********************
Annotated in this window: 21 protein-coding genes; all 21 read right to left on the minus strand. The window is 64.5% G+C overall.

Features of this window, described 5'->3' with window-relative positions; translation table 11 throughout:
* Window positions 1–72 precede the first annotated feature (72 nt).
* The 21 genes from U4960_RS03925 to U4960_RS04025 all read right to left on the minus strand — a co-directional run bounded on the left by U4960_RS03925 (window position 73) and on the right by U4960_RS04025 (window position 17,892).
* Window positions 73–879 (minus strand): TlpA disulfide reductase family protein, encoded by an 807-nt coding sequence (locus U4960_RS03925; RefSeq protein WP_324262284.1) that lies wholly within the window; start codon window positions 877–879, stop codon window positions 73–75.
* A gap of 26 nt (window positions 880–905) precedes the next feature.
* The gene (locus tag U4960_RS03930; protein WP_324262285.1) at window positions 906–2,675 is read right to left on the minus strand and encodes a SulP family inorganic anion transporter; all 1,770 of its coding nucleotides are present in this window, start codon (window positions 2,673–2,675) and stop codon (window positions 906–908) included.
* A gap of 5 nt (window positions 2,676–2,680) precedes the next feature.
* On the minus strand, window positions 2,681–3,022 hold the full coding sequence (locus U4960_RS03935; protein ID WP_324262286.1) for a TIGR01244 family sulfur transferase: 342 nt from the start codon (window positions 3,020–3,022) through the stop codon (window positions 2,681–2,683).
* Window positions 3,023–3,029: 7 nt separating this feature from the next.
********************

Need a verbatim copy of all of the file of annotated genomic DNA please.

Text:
Annotated in this window: 21 protein-coding genes; all 21 read right to left on the minus strand. The window is 64.5% G+C overall.

Features of this window, described 5'->3' with window-relative positions; translation table 11 throughout:
* Window positions 1–72 precede the first annotated feature (72 nt).
* The 21 genes from U4960_RS03925 to U4960_RS04025 all read right to left on the minus strand — a co-directional run bounded on the left by U4960_RS03925 (window position 73) and on the right by U4960_RS04025 (window position 17,892).
* Window positions 73–879 (minus strand): TlpA disulfide reductase family protein, encoded by an 807-nt coding sequence (locus U4960_RS03925; RefSeq protein WP_324262284.1) that lies wholly within the window; start codon window positions 877–879, stop codon window positions 73–75.
* A gap of 26 nt (window positions 880–905) precedes the next feature.
* The gene (locus tag U4960_RS03930; protein WP_324262285.1) at window positions 906–2,675 is read right to left on the minus strand and encodes a SulP family inorganic anion transporter; all 1,770 of its coding nucleotides are present in this window, start codon (window positions 2,673–2,675) and stop codon (window positions 906–908) included.
* A gap of 5 nt (window positions 2,676–2,680) precedes the next feature.
* On the minus strand, window positions 2,681–3,022 hold the full coding sequence (locus U4960_RS03935; protein ID WP_324262286.1) for a TIGR01244 family sulfur transferase: 342 nt from the start codon (window positions 3,020–3,022) through the stop codon (window positions 2,681–2,683).
* Window positions 3,023–3,029: 7 nt separating this feature from the next.